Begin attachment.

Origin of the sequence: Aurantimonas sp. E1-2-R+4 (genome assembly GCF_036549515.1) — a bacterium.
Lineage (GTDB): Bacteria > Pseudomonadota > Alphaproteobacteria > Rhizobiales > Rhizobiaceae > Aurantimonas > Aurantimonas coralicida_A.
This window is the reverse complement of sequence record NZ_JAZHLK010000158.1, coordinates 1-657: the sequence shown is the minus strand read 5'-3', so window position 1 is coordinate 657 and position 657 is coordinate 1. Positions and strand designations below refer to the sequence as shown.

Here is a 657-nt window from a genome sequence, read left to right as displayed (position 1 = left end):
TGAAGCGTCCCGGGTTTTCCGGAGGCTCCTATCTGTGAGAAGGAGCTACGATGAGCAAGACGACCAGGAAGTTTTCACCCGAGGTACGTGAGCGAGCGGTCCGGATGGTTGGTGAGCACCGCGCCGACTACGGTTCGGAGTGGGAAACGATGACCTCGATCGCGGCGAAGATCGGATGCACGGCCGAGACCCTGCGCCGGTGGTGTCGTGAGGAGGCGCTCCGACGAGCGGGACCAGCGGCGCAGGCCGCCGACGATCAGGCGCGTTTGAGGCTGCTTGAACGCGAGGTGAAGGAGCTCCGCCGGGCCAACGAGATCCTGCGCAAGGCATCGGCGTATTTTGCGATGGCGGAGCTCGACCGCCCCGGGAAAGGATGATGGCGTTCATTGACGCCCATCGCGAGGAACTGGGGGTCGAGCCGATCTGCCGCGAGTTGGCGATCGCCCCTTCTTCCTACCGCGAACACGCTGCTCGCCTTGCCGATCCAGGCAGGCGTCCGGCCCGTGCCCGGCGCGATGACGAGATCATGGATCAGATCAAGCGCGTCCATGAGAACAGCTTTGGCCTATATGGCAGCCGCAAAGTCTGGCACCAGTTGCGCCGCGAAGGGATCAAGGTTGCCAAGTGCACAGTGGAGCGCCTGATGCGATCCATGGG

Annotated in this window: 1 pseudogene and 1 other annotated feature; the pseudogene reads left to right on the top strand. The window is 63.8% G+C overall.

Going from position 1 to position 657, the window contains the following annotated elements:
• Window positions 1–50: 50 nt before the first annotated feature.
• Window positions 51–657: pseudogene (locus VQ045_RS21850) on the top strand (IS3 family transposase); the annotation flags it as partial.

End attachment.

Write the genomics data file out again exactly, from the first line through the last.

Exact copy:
Origin of the sequence: Aurantimonas sp. E1-2-R+4 (genome assembly GCF_036549515.1) — a bacterium.
Lineage (GTDB): Bacteria > Pseudomonadota > Alphaproteobacteria > Rhizobiales > Rhizobiaceae > Aurantimonas > Aurantimonas coralicida_A.
This window is the reverse complement of sequence record NZ_JAZHLK010000158.1, coordinates 1-657: the sequence shown is the minus strand read 5'-3', so window position 1 is coordinate 657 and position 657 is coordinate 1. Positions and strand designations below refer to the sequence as shown.

Here is a 657-nt window from a genome sequence, read left to right as displayed (position 1 = left end):
TGAAGCGTCCCGGGTTTTCCGGAGGCTCCTATCTGTGAGAAGGAGCTACGATGAGCAAGACGACCAGGAAGTTTTCACCCGAGGTACGTGAGCGAGCGGTCCGGATGGTTGGTGAGCACCGCGCCGACTACGGTTCGGAGTGGGAAACGATGACCTCGATCGCGGCGAAGATCGGATGCACGGCCGAGACCCTGCGCCGGTGGTGTCGTGAGGAGGCGCTCCGACGAGCGGGACCAGCGGCGCAGGCCGCCGACGATCAGGCGCGTTTGAGGCTGCTTGAACGCGAGGTGAAGGAGCTCCGCCGGGCCAACGAGATCCTGCGCAAGGCATCGGCGTATTTTGCGATGGCGGAGCTCGACCGCCCCGGGAAAGGATGATGGCGTTCATTGACGCCCATCGCGAGGAACTGGGGGTCGAGCCGATCTGCCGCGAGTTGGCGATCGCCCCTTCTTCCTACCGCGAACACGCTGCTCGCCTTGCCGATCCAGGCAGGCGTCCGGCCCGTGCCCGGCGCGATGACGAGATCATGGATCAGATCAAGCGCGTCCATGAGAACAGCTTTGGCCTATATGGCAGCCGCAAAGTCTGGCACCAGTTGCGCCGCGAAGGGATCAAGGTTGCCAAGTGCACAGTGGAGCGCCTGATGCGATCCATGGG

Annotated in this window: 1 pseudogene and 1 other annotated feature; the pseudogene reads left to right on the top strand. The window is 63.8% G+C overall.

Going from position 1 to position 657, the window contains the following annotated elements:
• Window positions 1–50: 50 nt before the first annotated feature.
• Window positions 51–657: pseudogene (locus VQ045_RS21850) on the top strand (IS3 family transposase); the annotation flags it as partial.